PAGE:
Norman Bridwell

January 13, 2015

The world of children’s literature recently lost the great illustrator and author Normal Bridwell, the creator of Clifford the Big Red Dog. Mr. Bridwell passed away on December 16th, 2014. He was 86 years old. Clifford turned 50 last year.

Normal Bridwell was born in Indiana on February 15, 1928. As a boy growing up he loved to draw. He didn’t think he was very good at it. Neither did his teachers. Someone else’s drawing or writing always seemed to be better than his. But he loved to draw. He pursued art as a career after high school in New York. After college he went to work as a commercial artist but hoped to supplement his income by illustrating children’s picture books. Many rejections later, one publisher told him, after looking at his pictures of a young girl and a giant red dog, that he might want to try writing his own story to go with his work. That no one would probably want him to illustrate for them. Emily Elizabeth and Clifford came from that suggestion. After he finished the first Clifford story, nine publishers rejected it before Scholastic decided to publish it. He wrote and illustrated the story in a weekend.

                

Clifford was the name suggested by his wife Norma. She thought Norman's original idea for a name Tiny, was a silly name for a big red dog. Clifford was the name of her imaginary childhood friend. Emily Elizabeth, the girl in the Clifford stories is named after their daughter.

As many artists will share, there’s no guarantee as to what publishers will like or what the public, especially children and their parents, will like. Apparently, plenty of them like the Clifford books. Over 129 million copies of Mr. Bridwell’s books have been published. There are 150 Clifford titles.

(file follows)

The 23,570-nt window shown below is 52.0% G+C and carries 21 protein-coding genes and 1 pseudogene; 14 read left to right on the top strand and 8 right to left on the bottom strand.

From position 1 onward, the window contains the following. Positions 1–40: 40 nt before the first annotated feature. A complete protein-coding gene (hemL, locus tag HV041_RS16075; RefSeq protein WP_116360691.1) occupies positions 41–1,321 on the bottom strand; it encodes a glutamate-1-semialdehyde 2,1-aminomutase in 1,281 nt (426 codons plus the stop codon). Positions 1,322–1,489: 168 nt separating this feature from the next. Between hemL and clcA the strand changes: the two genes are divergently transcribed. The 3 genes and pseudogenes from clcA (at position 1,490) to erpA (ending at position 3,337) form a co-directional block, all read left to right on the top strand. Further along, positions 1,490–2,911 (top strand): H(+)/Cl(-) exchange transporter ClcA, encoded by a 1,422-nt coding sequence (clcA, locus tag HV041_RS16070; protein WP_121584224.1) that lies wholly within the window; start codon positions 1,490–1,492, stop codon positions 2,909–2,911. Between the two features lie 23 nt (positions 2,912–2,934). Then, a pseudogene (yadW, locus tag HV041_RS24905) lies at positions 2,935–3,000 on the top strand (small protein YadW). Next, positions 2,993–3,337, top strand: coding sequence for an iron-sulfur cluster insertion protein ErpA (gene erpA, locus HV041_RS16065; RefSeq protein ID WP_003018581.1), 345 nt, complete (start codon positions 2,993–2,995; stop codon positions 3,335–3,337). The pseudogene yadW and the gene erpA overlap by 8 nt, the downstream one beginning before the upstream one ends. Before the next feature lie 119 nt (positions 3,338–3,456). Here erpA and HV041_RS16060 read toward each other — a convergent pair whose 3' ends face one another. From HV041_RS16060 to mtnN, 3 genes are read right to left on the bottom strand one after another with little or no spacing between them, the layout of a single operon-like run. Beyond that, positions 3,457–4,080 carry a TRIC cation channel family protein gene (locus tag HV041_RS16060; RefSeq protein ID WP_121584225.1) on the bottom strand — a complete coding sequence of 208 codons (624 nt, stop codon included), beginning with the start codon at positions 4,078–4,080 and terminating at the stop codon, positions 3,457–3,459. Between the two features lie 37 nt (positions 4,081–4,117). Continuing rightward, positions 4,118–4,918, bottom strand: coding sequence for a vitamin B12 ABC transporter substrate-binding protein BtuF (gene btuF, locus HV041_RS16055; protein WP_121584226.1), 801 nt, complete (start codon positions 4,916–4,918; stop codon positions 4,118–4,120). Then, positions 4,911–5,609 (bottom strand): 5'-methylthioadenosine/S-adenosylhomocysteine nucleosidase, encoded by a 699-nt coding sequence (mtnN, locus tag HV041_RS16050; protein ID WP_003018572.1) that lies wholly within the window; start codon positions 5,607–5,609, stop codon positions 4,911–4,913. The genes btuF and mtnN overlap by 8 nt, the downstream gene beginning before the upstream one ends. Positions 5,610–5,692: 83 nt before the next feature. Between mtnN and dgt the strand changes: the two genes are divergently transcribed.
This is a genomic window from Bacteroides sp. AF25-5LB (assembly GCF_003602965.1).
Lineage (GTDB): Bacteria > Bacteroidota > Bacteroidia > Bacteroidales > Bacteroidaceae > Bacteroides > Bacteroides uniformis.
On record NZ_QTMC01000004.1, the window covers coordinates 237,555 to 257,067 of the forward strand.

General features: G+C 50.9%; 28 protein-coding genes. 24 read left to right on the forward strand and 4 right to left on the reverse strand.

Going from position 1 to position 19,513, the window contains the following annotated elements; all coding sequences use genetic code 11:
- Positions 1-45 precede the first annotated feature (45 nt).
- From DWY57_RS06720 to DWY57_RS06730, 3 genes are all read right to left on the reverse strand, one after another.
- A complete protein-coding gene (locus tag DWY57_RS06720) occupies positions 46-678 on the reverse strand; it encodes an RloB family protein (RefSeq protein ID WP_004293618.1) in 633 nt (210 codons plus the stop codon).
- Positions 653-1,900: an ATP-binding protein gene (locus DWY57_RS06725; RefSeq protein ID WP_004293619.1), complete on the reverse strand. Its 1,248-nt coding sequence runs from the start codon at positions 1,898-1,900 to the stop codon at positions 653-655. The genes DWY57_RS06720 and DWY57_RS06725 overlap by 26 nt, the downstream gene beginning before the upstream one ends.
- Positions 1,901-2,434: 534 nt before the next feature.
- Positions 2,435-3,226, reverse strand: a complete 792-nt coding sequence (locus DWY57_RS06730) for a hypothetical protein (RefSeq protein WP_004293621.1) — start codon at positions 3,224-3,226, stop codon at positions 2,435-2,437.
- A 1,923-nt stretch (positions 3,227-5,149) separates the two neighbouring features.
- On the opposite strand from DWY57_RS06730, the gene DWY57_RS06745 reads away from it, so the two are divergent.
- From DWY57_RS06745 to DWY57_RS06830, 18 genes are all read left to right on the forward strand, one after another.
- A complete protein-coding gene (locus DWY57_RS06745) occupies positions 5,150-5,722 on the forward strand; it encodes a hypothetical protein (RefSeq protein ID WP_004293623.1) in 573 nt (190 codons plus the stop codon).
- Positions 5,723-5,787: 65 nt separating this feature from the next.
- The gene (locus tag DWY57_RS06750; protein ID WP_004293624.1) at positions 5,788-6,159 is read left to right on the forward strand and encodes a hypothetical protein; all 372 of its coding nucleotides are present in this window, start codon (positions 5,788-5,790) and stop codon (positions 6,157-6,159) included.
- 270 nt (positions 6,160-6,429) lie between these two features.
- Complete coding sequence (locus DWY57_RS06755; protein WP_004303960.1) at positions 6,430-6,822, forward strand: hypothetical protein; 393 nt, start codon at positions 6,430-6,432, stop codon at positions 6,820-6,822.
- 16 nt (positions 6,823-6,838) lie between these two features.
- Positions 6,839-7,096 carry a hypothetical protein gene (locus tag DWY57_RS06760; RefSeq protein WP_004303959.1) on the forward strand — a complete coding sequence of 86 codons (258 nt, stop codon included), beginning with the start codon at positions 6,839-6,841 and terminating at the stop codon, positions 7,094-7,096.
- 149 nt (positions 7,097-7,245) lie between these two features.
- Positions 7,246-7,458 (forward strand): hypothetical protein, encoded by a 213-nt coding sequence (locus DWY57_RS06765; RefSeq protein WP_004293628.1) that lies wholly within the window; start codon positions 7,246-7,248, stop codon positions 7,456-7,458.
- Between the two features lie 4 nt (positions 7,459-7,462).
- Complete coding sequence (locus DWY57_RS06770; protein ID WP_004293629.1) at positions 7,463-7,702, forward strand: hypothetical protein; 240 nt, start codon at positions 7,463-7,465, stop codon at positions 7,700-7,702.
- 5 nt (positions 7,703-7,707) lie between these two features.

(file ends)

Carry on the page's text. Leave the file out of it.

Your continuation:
Mr. Bridwell was known to be a gentle man who had a great sense of humor. Kind, compassionate and helpful, he exemplified many of the values parents and educators hope to teach their children. It is often thought that those values come through in the stories of Clifford the Big Red Dog and his little girl Emily Elizabeth.

Perhaps one of the most endearing things Mr. Normal Bridwell left with us is his sense of perseverance. He often shared with young writers that rejection, in anything in life, is not a reason to give up. That what we really love to do might not make others happy. But that if you really love it you have to keep trying and someday you will succeed. That certainly worked for him and his loveable big red dog Clifford!


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